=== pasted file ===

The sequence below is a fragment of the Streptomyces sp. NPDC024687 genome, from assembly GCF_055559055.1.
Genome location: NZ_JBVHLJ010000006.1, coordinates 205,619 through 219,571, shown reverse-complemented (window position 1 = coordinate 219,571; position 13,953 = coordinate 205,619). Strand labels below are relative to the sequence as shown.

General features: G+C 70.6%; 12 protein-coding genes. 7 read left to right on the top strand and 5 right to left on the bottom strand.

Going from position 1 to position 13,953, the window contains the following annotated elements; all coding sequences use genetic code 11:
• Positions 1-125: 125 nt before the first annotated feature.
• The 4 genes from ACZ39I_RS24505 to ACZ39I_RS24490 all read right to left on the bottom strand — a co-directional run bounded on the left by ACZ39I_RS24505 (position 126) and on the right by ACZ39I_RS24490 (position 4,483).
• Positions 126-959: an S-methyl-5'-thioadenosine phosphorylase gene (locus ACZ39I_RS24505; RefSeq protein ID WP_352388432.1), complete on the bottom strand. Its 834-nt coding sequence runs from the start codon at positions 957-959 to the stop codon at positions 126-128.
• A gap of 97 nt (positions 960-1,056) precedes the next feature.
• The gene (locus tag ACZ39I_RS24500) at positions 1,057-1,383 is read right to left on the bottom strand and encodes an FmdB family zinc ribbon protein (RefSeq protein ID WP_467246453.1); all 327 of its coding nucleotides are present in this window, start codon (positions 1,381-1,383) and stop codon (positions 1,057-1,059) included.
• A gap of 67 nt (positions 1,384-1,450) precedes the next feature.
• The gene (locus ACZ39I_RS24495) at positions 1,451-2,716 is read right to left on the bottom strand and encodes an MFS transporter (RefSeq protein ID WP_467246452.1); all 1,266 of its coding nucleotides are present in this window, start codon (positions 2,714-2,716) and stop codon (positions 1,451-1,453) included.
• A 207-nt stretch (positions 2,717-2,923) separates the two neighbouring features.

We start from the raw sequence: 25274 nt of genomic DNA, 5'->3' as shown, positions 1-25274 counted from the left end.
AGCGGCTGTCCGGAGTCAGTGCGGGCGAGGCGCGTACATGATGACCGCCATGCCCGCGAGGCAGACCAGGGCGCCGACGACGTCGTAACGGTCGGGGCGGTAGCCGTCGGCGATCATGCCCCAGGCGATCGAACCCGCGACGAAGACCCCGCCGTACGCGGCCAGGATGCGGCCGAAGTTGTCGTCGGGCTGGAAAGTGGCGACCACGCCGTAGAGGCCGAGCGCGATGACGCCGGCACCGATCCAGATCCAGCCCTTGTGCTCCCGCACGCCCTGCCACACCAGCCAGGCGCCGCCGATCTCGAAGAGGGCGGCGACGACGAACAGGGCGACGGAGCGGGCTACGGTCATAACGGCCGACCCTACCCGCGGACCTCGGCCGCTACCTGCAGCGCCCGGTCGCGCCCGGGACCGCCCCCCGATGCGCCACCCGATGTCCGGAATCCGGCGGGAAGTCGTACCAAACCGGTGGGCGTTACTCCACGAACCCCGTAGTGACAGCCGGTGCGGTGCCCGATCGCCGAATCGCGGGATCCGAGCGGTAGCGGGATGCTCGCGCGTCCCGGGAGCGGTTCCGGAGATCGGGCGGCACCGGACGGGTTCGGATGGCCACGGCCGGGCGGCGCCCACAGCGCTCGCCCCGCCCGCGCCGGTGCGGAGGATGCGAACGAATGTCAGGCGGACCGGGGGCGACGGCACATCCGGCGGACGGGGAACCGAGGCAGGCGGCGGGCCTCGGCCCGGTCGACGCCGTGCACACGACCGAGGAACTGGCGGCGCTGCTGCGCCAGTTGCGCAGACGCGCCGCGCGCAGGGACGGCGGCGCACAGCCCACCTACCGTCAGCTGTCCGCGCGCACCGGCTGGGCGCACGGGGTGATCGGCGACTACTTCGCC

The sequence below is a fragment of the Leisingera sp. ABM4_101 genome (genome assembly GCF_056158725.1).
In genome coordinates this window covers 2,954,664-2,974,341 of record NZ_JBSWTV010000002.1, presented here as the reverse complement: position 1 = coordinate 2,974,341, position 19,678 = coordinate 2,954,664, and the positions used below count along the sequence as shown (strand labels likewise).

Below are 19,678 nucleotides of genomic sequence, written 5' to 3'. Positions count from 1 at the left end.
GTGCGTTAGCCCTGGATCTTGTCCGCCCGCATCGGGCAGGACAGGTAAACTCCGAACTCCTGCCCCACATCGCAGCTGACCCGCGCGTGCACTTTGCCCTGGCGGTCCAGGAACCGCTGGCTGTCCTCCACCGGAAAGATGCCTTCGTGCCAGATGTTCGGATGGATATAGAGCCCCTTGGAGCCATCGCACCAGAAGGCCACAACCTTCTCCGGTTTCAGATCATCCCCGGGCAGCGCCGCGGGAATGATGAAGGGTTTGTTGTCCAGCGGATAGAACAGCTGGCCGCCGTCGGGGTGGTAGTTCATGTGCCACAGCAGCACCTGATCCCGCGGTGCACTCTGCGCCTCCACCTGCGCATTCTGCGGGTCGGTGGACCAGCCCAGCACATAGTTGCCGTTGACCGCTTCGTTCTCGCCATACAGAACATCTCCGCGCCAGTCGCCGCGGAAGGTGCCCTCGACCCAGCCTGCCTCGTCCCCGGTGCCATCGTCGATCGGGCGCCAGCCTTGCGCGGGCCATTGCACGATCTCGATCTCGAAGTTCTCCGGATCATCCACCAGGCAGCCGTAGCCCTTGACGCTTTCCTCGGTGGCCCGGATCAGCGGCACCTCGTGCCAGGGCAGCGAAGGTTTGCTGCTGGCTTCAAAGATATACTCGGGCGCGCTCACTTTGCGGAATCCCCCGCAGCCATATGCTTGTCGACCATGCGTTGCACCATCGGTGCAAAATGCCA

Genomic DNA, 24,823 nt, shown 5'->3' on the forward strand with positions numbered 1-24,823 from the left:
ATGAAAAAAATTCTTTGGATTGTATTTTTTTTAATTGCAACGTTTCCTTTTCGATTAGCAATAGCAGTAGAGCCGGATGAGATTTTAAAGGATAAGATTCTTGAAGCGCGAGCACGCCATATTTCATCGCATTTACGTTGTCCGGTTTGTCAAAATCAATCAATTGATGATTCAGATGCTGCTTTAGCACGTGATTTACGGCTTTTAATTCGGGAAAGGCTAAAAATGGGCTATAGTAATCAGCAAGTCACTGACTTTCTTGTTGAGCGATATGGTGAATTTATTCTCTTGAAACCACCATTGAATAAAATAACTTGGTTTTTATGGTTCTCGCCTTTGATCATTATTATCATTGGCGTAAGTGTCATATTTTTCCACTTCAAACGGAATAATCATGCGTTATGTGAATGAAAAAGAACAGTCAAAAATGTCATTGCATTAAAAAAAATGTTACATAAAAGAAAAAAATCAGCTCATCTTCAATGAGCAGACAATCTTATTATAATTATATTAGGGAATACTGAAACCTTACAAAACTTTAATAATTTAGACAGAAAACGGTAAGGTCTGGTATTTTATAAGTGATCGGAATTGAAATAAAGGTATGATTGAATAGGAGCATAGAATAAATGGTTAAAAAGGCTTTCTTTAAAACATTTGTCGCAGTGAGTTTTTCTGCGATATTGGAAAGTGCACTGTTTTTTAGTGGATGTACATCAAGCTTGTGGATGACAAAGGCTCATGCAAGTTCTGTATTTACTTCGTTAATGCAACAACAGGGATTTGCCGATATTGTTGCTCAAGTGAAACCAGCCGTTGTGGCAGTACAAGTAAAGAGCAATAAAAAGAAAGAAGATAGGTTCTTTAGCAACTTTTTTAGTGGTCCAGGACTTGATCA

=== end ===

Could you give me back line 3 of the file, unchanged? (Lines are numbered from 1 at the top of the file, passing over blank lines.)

General features: G+C 70.6%; 12 protein-coding genes. 7 read left to right on the top strand and 5 right to left on the bottom strand.